Museum of the Month: Queen Elizabeth's Hunting Lodge Part 2

By M@ Last edited 182 months ago

Last Updated 16 April 2009

Museum of the Month: Queen Elizabeth's Hunting Lodge Part 2

Images courtesy of the City of London Corporation.

Throughout April, we're jumping on the Tudor bandwagon and exploring the history of the little-known hunt standing on the edge of Epping Forest. See here for the introduction.

One of the most memorable things about Queen Elizabeth's Hunting Lodge is the chance to inspect Tudor construction techniques up close and personal. Mock Tudor is all around us, but it is a rare treat to see and touch an original 16th Century timbered building in the London area.

The builders of the Lodge employed high quality joinery, using outsize timbers probably from Chelmsford area. Dendrochronological reports suggest that the Lodge was built in 1543, and it contains the earliest known example of a particular joint bearing the arcane name 'twin diminished double haunch tenon'. As can be seen from the image at top, specially curved timbers in the roof appear to have been selected because of their resemblance to antlers, a nod to the purpose of the hunt standing.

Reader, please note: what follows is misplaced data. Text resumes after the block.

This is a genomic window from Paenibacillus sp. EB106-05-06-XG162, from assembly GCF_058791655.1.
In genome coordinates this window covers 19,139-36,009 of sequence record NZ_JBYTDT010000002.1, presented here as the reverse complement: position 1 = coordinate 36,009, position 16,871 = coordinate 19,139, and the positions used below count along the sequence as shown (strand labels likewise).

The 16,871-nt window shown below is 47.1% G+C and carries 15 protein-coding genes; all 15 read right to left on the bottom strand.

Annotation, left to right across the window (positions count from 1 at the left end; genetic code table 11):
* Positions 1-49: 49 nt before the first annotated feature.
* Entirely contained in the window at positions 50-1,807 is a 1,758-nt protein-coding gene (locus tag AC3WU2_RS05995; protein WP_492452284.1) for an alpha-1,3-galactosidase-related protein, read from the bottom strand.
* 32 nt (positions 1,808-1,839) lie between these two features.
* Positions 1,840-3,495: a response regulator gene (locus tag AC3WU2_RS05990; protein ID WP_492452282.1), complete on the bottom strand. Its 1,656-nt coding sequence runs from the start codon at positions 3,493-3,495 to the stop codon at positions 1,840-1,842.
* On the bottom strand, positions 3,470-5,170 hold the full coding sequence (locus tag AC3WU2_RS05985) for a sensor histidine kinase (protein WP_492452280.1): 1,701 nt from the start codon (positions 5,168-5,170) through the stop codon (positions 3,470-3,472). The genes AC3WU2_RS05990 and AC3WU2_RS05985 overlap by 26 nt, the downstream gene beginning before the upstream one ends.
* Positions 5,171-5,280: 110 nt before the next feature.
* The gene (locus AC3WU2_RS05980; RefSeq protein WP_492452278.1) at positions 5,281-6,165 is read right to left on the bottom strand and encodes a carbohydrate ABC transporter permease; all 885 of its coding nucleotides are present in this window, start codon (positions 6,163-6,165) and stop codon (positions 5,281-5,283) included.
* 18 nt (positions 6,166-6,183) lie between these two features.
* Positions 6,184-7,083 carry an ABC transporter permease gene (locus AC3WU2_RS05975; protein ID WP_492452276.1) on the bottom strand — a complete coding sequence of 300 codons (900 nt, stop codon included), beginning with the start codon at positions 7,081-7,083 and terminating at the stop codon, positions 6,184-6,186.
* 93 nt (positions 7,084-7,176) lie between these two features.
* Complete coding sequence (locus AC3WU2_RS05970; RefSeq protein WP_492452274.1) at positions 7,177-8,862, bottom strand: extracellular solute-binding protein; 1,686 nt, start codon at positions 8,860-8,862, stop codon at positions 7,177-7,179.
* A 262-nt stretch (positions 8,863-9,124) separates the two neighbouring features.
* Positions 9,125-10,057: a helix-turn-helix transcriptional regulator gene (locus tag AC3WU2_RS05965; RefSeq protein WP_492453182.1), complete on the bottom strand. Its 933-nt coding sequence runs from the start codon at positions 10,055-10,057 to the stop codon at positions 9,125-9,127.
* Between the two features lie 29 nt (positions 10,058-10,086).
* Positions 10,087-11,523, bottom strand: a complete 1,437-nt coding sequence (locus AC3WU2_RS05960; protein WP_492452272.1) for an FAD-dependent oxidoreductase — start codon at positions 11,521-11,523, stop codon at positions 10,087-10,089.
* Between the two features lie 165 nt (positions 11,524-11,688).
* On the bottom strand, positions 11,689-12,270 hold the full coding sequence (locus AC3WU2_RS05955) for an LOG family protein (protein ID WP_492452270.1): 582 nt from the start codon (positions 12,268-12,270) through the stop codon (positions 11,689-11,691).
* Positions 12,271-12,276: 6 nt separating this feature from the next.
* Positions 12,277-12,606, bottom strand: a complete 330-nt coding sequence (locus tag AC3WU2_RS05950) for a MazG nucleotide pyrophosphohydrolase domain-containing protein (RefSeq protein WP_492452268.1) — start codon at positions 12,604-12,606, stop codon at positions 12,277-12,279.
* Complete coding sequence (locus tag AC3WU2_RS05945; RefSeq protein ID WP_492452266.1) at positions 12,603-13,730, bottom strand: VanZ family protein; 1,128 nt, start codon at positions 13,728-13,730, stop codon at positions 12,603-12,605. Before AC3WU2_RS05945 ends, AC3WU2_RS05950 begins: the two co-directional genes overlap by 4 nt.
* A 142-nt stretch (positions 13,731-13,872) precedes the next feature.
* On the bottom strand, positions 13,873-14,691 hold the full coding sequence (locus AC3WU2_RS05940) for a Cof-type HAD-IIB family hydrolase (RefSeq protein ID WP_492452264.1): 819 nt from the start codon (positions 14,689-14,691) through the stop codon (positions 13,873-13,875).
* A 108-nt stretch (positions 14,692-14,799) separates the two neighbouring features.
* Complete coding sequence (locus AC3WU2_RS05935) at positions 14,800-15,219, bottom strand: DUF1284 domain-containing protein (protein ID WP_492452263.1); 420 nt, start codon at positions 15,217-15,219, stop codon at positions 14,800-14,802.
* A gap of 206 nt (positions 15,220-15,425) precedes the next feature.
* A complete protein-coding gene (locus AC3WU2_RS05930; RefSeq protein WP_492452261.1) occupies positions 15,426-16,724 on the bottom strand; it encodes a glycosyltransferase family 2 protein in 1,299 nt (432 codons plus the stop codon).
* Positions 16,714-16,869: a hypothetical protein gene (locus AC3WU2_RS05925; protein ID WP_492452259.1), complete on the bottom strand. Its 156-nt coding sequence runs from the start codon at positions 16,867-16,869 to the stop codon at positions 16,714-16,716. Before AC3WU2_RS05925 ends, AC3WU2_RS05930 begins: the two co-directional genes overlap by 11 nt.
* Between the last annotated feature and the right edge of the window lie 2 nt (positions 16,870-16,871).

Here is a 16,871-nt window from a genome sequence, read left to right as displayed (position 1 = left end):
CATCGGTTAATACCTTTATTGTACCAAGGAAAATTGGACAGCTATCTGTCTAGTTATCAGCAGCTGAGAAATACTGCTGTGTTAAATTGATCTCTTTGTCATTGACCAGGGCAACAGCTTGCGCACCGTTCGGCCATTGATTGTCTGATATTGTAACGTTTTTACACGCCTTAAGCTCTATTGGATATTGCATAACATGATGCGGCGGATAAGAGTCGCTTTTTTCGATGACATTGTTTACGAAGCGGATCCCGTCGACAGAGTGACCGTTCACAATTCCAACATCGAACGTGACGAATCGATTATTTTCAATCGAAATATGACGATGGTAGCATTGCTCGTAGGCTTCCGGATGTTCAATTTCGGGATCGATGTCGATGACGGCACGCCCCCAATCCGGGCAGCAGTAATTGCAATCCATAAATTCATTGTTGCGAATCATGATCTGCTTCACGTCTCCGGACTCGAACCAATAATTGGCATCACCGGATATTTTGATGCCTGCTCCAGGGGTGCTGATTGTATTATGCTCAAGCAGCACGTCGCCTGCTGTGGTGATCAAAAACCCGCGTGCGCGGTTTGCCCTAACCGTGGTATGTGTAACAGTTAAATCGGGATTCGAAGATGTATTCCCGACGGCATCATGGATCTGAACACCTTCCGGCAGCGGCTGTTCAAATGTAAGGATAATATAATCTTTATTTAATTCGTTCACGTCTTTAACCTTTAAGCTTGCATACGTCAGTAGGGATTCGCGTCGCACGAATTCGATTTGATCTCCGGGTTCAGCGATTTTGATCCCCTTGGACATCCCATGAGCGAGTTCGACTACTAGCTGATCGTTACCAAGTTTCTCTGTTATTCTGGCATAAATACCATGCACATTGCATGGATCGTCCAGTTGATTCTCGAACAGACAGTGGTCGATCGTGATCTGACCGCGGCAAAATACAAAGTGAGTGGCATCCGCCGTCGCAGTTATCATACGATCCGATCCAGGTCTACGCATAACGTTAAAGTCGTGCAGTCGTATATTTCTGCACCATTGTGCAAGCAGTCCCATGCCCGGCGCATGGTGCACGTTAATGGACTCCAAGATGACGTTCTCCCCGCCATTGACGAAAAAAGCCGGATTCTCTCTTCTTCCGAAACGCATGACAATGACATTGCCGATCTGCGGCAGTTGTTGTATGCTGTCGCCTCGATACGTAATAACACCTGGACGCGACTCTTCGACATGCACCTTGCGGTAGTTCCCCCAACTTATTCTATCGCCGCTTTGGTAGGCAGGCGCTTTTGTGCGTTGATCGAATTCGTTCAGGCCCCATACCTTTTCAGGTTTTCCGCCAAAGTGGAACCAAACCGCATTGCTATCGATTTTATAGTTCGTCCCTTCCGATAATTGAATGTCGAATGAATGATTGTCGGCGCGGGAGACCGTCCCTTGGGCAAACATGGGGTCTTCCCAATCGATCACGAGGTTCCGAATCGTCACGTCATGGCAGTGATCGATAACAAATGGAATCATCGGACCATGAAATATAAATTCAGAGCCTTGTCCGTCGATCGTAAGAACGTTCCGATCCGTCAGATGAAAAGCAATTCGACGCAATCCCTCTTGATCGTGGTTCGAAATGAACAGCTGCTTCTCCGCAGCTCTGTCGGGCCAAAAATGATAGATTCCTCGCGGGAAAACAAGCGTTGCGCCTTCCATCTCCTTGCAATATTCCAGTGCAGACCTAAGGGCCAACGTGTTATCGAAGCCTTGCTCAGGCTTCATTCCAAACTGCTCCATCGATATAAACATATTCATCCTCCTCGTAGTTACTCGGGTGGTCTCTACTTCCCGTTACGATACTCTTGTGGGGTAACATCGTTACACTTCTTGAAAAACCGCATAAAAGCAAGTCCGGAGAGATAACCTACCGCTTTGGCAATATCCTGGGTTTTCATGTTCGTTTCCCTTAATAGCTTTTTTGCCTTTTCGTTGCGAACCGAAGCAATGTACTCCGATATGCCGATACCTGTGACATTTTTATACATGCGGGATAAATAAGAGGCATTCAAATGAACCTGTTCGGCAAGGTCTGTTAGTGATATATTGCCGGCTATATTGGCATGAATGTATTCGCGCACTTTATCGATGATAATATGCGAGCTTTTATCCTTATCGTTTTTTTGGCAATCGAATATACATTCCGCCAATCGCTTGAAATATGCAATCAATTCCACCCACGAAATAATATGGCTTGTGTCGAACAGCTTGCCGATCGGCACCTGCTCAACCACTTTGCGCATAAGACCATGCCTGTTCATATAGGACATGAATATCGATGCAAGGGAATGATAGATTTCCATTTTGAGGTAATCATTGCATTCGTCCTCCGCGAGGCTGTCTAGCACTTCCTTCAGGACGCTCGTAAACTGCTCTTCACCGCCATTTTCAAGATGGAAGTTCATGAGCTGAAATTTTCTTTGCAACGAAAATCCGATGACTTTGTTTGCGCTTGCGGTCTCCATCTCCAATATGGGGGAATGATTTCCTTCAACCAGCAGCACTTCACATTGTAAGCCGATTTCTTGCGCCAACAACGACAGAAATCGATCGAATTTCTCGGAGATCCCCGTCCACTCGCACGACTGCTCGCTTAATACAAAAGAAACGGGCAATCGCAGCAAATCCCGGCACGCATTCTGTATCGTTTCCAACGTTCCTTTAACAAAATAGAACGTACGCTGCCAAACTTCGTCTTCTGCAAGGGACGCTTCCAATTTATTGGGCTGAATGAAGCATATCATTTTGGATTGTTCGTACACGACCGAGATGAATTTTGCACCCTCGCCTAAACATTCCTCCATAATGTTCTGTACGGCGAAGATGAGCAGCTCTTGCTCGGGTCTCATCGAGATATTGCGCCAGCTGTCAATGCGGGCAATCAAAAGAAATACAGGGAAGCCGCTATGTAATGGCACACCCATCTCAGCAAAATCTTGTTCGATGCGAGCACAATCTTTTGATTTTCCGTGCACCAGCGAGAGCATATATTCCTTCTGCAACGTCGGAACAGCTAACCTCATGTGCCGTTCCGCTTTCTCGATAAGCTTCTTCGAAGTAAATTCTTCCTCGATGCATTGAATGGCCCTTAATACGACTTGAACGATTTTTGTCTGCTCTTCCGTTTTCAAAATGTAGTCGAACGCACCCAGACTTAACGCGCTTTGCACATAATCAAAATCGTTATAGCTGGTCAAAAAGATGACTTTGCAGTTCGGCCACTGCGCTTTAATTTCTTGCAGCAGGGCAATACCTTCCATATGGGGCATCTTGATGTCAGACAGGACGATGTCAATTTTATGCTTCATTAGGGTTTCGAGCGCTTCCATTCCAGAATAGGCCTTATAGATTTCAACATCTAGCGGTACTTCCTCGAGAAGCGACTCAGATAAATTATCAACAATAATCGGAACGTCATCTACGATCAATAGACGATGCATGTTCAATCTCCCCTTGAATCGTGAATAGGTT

The Hunting Lodge was used as a reference building during construction of the Globe in the 1990s. The stair case in particular was closely examined by researchers in order to create an authentic replica of a Tudor theatre.

Visitors to Queen Elizabeth's Hunting Lodge can learn more about Tudor joinery and carpentry from a small hands-on exhibition on the top floor. Entrance is free, and the building is just a short walk from Chingford station.